On a day like this there are clues.
First came pristine, freshly laid Tarmac. Barely dry. Like riding on a ribbon of silk. Smooth as a fondo del bambino. A new road surface being a sure sign that the Giro d’Italia is heading this way
Clue number two was the scarlet Ferrari that scorched past, making full use of this new Tarmac; San Marino bound, with San Marino plates, a be-suited Sammarinese behind the wheel.
Clue number three wasn’t so much a clue as a statement of fact: You are now entering San Marino. The microstate, clinging to its little mountain of freedom, and ready to play host to the time trial on Stage Nine of the 2019 Giro d’Italia.
We were here for the scenery, and to cycle to the summit, but also to recce the route.
Truth be told, the clues weren’t necessary. This Emilia Romagnan cycling trip was delivered by Terrabici and included the services of Chris, our consummately professional guide, a man who knows these roads like the back of his weather-grizzled Aussie hands.
Our job was to ride, and absorb the potted history delivered by him en route. Although I swear at one point I saw him fiddle with a discreet stopwatch. Was he taking our time splits as we wrestled our way up the climb?*
It quickly became clear that we were no threat to Dumoulin, Nibali, Yates, and their Giro ambitions, and he relaxed.
As an experienced cyclist I’ve never engaged the services of a guide before, being happy to pick and choose my own routes, but this little raid into San Marino was undoubtedly a richer experience for Chris’s local knowledge.
As we rode he talked us through the lie of the land, naming rivers and pointing out summits on the horizon. We learnt of the Roman remains of Rimini and their subsequent bombing in The War; the mountain tunnels and sulphur mines of San Marino; and the underground ‘grottos’ in Santarcangelo di Romagna – of unknown origin, but now used to age wine and cheese.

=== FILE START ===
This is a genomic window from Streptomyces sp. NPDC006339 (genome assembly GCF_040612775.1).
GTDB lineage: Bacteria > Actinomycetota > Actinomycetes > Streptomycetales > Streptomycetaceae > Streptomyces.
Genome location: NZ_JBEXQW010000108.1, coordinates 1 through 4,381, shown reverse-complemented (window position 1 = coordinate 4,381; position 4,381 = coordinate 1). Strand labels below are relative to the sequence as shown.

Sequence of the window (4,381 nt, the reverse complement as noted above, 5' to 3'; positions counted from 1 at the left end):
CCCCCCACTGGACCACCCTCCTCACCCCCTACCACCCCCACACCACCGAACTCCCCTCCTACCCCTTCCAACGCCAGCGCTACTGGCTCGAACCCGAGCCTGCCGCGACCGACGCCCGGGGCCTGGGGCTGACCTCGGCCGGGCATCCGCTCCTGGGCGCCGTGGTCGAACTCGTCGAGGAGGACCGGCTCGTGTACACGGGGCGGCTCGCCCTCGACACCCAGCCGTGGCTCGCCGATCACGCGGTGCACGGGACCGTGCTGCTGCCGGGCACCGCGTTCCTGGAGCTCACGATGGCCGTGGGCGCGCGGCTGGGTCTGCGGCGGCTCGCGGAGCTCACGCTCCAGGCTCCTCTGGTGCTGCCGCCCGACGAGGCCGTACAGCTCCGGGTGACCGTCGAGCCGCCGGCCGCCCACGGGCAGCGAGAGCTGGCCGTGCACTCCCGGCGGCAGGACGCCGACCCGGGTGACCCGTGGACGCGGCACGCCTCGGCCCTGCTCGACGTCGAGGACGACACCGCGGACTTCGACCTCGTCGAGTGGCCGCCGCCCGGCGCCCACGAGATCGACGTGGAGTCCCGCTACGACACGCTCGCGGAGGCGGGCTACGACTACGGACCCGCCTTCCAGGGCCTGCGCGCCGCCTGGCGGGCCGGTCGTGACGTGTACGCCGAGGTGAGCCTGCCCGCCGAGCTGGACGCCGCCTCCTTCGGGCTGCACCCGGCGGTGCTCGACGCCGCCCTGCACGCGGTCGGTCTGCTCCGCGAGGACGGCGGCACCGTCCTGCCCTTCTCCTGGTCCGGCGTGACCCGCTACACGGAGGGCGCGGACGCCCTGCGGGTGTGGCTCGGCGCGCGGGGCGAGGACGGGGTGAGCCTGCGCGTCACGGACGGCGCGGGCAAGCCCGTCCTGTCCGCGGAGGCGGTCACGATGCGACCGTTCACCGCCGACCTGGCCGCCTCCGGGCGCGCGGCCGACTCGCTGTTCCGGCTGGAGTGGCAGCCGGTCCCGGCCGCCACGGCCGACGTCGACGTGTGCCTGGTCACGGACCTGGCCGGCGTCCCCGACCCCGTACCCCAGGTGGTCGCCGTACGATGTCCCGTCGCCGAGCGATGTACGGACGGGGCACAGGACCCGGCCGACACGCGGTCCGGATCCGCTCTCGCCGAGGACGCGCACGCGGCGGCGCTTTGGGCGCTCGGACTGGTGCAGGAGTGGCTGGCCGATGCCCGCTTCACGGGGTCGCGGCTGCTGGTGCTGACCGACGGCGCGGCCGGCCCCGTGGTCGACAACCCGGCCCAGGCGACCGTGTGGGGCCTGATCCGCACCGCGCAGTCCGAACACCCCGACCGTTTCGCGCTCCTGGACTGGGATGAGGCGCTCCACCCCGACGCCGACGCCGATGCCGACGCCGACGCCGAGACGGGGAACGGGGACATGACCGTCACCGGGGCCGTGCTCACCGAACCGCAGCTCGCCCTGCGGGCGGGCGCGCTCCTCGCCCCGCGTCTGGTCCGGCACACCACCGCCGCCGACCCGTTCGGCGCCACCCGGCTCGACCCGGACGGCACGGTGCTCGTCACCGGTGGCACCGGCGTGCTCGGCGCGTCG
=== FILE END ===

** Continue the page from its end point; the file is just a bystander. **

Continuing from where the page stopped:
And we digested all this while tackling a nicely challenging ride taking us from the Rimini coast, to the principality of San Marino, and looping back; at fifty miles and almost a thousand metres of ascent this was no cultural dawdle through the countryside.
As for San Marino, it delivered what we expected. A curiosity and tourist trap, part museum and part retail opportunity. Stern faced (but surely friendly) officers of the Corpo de Polizio Civile managing traffic with a mild sense of theatre. And, of course, the looming back-story of a visit from the Giro d’Italia, and the climb itself.
The ascent of this mountain principality.
Around five kilometres in length, up to about seven hundred metres in altitude, with long sections at ten percent or so. For the likes of us the climb was a diverting grit-yer-teeth challenge with occasional panoramic views leaping out from behind corners. Tiled rooves and rolling hills in one direction, dramatic rocky outcrops in the other.
For the professionals, come the nineteenth of May, against the clock, their race could live or die here.
Photos taken, memories bagged, we necked a swift espresso (for politeness…our contribution to the country’s coffers) and headed back across the border to Emilia Romagna. Flitting back to the Adriatic coast, town to town.
At Santarcangelo di Romagna it was market day. We meandered through the square, half-clipped and freewheeling as they packed up the day’s trade, and negotiated a monk, in full cowl, strolling, absorbed in his mobile phone.**
“That’s not a sight you see every day…” we muttered. And then I wondered if this meant something? I mean…I’m not religious, but it felt like a sign. A monk on a mobile.
Something about divine intervention, perhaps, for the Giro contenders and their day of struggle up to San Marino?
*I may have imagined this.
**I definitely didn’t imagine this.
(Top two images via Pixabay|montage images http://www.road-theory.com)
Terrabici are a consortium of bike hotels scattered across Emilia Romagna, ideal as a base from which to discover the cycling of the region. They describe themselves as “the first regional hotel chain specialised in cycling hospitality.”
Offering an endless variety of biking holidays tailored to your needs, facilities and services include: bike hire, storage and maintenance; maps and information; experienced guides; transfers; Gran Fondo enrolment; food and wine tasting; regional meals in the hotel; laundry facilities; spa and pool facilities; and more.
If my experience was typical a more-friendly, welcoming, and better organised biking trip would be hard to imagine. Check out the website: Terrabici.